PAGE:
With the price of textbooks going up these days, you may be interested in writing your own textbook. Perhaps you are a teacher who is not comfortable with textbooks so expensive that they do not meet the needs of your students. Or maybe you have a lot of experience in an area of knowledge and want to compile it in a source that you have at hand. The world of textbook publishing has become more accessible to writers and teachers lately, so with a little practice and patience, you can navigate the writing and publishing process.
Part 1 of 4: Prepare the textbook
Step 1. Decide on the subject and level of knowledge of your audience
It is important to consider these two things at the same time since they will determine from the content included in the book to its design and presentation.
- Write for an audience you know. If you've worked as a math teacher at university, you may not know very well how to reach an audience of high school students.
- If you're writing for an audience you don't know, consider hiring a contributor who is familiar with that demographic.
- As you think about what to write about, consider which areas have no place in modern education. Does your book fill a gap in the market?
Step 2. Do a market search
Textbook publishing is a huge market, much larger than that of traditional books or magazines. You will need to do a market search for similar books and see their prices.
Define your unique selling point. Unique selling points are what makes your textbook special. What does it offer that others do not? You will need to explain to publishers and other professors (who might become your clients) why they should choose your book over others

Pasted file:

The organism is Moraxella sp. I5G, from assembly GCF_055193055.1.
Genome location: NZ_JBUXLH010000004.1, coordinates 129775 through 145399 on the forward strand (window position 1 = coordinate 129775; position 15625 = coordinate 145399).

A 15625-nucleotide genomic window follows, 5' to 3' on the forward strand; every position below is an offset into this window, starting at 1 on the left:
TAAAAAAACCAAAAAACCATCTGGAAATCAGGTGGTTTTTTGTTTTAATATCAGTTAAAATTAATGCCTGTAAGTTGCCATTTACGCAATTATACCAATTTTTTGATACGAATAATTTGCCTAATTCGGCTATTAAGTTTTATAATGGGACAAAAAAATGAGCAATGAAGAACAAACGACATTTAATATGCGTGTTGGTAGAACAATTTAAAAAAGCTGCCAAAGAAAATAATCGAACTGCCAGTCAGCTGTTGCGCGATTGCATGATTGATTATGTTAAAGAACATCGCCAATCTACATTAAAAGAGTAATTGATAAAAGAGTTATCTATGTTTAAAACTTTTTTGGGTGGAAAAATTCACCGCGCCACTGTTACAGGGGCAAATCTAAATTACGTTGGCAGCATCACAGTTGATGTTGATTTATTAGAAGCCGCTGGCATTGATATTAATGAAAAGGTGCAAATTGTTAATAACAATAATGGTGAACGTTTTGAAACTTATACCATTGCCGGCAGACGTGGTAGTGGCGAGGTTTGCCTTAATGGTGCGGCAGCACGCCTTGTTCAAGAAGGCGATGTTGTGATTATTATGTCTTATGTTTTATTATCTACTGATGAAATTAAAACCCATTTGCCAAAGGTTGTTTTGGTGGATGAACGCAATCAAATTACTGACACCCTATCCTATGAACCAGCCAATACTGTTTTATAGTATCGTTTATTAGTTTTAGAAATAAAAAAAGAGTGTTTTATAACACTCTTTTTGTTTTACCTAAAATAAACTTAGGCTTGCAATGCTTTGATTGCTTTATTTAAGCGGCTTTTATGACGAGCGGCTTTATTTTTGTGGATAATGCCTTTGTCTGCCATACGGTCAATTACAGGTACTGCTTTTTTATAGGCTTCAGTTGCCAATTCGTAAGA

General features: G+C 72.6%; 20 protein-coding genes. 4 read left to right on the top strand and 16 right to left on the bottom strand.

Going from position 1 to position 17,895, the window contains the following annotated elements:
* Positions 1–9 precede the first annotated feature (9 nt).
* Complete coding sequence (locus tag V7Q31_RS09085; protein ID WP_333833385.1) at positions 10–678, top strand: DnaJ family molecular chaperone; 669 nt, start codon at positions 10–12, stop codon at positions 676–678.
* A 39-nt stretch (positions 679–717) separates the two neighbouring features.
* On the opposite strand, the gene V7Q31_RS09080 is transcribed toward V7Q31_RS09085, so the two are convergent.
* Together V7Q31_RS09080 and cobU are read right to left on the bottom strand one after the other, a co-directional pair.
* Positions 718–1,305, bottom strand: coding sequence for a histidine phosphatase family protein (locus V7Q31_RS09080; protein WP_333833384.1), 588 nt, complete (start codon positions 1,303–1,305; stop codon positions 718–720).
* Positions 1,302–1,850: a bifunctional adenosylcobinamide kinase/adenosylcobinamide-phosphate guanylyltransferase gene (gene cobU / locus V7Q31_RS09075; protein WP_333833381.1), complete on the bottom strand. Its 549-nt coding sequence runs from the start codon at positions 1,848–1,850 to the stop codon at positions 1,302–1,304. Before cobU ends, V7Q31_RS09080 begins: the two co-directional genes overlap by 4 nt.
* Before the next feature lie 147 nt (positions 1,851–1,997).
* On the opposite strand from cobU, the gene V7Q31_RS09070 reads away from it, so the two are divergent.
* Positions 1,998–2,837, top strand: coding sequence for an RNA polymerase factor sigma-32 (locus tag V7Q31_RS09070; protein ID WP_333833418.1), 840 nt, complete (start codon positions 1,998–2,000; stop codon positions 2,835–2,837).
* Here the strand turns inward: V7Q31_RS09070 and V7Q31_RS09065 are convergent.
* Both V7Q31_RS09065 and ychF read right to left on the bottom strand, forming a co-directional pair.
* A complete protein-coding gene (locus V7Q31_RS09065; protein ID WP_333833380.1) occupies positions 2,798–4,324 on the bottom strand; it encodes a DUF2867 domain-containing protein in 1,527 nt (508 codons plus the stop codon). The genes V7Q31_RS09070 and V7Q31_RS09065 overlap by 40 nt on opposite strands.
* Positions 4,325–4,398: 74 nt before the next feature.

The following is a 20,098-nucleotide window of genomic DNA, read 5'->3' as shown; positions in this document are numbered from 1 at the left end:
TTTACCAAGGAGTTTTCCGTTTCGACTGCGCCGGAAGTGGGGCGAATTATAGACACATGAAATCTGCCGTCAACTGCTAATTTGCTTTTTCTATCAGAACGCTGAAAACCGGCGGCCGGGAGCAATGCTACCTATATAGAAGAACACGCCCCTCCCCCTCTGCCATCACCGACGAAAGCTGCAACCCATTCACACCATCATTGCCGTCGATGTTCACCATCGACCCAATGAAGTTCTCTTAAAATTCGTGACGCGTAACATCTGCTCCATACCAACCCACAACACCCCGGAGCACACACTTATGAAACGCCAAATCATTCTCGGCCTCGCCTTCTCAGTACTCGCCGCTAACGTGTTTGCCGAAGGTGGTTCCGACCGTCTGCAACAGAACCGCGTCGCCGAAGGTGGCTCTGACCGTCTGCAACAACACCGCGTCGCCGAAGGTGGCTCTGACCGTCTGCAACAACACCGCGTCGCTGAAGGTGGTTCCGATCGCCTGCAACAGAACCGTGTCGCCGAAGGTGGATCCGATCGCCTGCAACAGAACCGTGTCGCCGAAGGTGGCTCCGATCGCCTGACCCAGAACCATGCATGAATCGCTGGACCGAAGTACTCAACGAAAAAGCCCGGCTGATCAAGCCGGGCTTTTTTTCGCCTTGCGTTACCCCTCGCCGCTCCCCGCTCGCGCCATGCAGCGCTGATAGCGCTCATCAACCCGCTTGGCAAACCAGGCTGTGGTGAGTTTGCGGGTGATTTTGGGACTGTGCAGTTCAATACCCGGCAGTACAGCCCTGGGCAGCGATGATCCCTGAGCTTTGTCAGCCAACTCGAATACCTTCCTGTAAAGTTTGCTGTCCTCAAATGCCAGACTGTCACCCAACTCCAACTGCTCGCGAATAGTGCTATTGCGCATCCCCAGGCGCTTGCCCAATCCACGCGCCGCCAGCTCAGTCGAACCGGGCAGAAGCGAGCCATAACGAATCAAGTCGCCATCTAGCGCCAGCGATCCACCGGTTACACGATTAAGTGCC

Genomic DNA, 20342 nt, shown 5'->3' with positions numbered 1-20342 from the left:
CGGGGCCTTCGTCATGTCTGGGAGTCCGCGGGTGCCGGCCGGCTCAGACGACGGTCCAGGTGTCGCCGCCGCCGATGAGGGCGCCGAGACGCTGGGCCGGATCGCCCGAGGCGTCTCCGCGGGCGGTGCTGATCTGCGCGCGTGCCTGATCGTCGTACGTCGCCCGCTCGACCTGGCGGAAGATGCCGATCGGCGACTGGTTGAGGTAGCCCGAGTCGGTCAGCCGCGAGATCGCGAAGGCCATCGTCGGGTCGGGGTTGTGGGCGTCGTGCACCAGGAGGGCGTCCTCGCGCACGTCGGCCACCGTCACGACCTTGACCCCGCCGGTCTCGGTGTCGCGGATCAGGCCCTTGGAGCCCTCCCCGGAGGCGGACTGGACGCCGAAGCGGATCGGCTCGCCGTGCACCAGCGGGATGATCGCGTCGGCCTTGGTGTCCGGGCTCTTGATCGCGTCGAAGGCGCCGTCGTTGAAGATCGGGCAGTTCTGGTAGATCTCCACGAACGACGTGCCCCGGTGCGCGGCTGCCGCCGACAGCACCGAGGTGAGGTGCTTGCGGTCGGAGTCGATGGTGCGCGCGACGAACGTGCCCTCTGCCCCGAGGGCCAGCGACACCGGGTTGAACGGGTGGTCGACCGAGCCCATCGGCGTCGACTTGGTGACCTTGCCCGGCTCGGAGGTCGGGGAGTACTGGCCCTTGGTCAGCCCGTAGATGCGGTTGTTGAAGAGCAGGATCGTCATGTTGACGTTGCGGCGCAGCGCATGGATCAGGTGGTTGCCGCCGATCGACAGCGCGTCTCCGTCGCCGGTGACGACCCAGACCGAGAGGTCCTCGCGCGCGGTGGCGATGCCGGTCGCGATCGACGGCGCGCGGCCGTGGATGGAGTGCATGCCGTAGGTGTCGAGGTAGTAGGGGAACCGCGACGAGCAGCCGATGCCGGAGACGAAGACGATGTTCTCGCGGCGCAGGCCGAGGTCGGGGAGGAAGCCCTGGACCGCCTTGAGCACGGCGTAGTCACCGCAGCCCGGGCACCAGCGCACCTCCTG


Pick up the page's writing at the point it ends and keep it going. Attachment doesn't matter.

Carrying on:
Step 3. Talk to some authors
Find colleagues who have also published textbooks and ask for their opinion. Did they use a traditional publisher or did they publish their books themselves? How long did it take you to finish your textbook? What would you have liked to know at the beginning of the writing process?
Step 4. Adopt mobile formats
Most textbooks are now published in electronic book or ebook format. Some are only available in this format while others have their physical copy. You should consider how you will adapt your textbook to the digital audience.
Will you include a web page for the textbook where students can find practical questions? Will you design fun games to help educate the public, especially younger students? Consider adding these additional elements to your textbook
Step 5. Prepare for a long road
Writing a book can be time consuming, sometimes it can take years from when you start your draft until it hits the press. Are you prepared to invest all that amount of time?
Are you passionate about your chosen area? In case you have invested in the material you are going to write about, that will help you through the hard work of publishing. In case you simply want to earn money quickly, it will not compensate you for the time and effort spent on this project
Part 2 of 4: Draft the Textbook
Step 1. Make a summary
Start with an idea of how you want to structure the book. Ask yourself any of these questions to help you:
- How many chapters will it have? How will you divide the specific topics between the chapters?
- Will the chapters be independent of each other or will students need to read one before moving on to the next?